I’ve been using Instagram for quite some time (you can find me at http://Instagram.com/jasonfournier). I really like it – it’s up there with Twitter for me. I’ve found some amazing talent and have been fortunate enough to share my own iPhone musings.
Recently, I’ve been wondering how to a) discover more photographers with similar interests and b) push my boundaries and see what kinds of new photography that would pique my interest. I decided to use Instagram as one of the platforms to experiment with. It’s a focused community, it’s easy to use, and it’s fun. Many people are also in a similar mindset: to discover.
The following is a list of tactics that I’ve used in the past few months to help expand my boundaries and have more fun on Instagram.
Explore has become better recently. It now uses your tastes and who you follow to better predict what may be of interest to you. It’s not without its faults but that’s ok – it has to appeal to a broad range of users. Previously it would return a pretty flat listing of photos that didn’t really hit the mark. Now I find it identifies photos or users that I would like to investigate further about 15% of the time. That’s quite good. Over the past couple of months I would go to the explore page once or twice a say and make a point of a) liking the photos I liked and b) checking out user feeds of photos that I really liked. As you can guess there’s a reasonably high correlation between a single photo I really like and the rest of a feed.
Tags are the corner stone of collections in Instagram, much like any other social service or blog you come across. Tag your photo and the people who follow it will see it even though they don’t follow you. This concept isn’t new. What I have found is that people who follow the tags that apply to your photo typically a) May like your work and b) will produce images that you may like as well. Seems pretty straight forward but I think most people associate tags with likes. Nothing wrong with that but consider tagging to target an audience that you want to find out more about rather than simply getting a like for a photo. Of course, the tag should also reflect the photo you’re posting. I can’t say that I’m a fan of people tagging photos with keyword that aren’t relevant to the photo they’re posting.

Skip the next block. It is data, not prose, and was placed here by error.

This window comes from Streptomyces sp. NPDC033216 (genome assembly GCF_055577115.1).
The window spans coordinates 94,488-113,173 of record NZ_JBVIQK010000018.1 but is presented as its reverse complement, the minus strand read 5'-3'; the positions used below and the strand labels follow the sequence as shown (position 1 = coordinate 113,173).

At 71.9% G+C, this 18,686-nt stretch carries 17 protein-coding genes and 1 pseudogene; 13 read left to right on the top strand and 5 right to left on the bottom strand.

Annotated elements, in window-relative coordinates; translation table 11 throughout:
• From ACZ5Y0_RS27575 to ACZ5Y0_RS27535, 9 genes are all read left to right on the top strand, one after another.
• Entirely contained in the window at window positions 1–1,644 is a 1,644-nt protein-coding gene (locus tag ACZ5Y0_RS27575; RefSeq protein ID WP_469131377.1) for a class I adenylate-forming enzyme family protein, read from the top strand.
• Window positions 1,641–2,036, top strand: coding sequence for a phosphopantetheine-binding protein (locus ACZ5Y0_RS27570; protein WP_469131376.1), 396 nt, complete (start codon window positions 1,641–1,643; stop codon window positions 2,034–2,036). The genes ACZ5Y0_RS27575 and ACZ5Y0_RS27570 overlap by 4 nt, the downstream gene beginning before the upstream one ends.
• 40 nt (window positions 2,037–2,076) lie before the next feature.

Some example tags for apps:
Some example landscape tags:
Some example black and white tags:
Some Ottawa-specific tags:
There are entire sites devoted to tags. I don’t use them – I have a core set that I am testing for my purposes.
Examine your followers
Examining your followers is pretty straight forward, however, there’s the potential for a gold mine of discovery within your followers followers (stay with me). If a particular follower of yours has piqued your interest, start by taking a look at who liked their recent photos and check out their gallery. I’d say between 10 and 20% of the time there are commonalities in the approach, style, and subject matter. This is already a semi-curated list of instagramers for you to discover.
Challenges and contests
There are many weekly (or otherwise) challenges on Instagram that propose a theme or topic for a specific duration. If it’s a theme or topic you gravitate towards simply take a photo and tag it accordingly. What I find interesting here is search results for that tag and the photos you see. I have found dozens of inspirational photographers this way. Two of the more popular challenges are:
JJ_Forum (Josh Johnson) – found here: http://instagram.com/joshjohnson/
WHP (weekend Hashtag Project) – found here: http://blog.instagram.com/tagged/weekend-hashtag-project
Sometimes the themes won’t resonate with you – that’s fine. Sometimes they will, and they’ll open up a whole new world of like-minded photographers for you to explore.
I must say I’ve been suitably impressed with some of the folks that I’ve found using the methods above. There are some really talented photographers (professional or otherwise) on Instagram. Exposure to different talent, approach, composition, processing, and more helps identify places you’d like to take your work (or where you’d like to steer clear).
If you’re not on Instagram I’d encourage you to try. It’s a great community of (mostly) genuine and motivated folks who appreciate creativity and visual expression. If you are on Instagram and looking for more inspiration please give some of the tips above a go and let me know how they work out for you!
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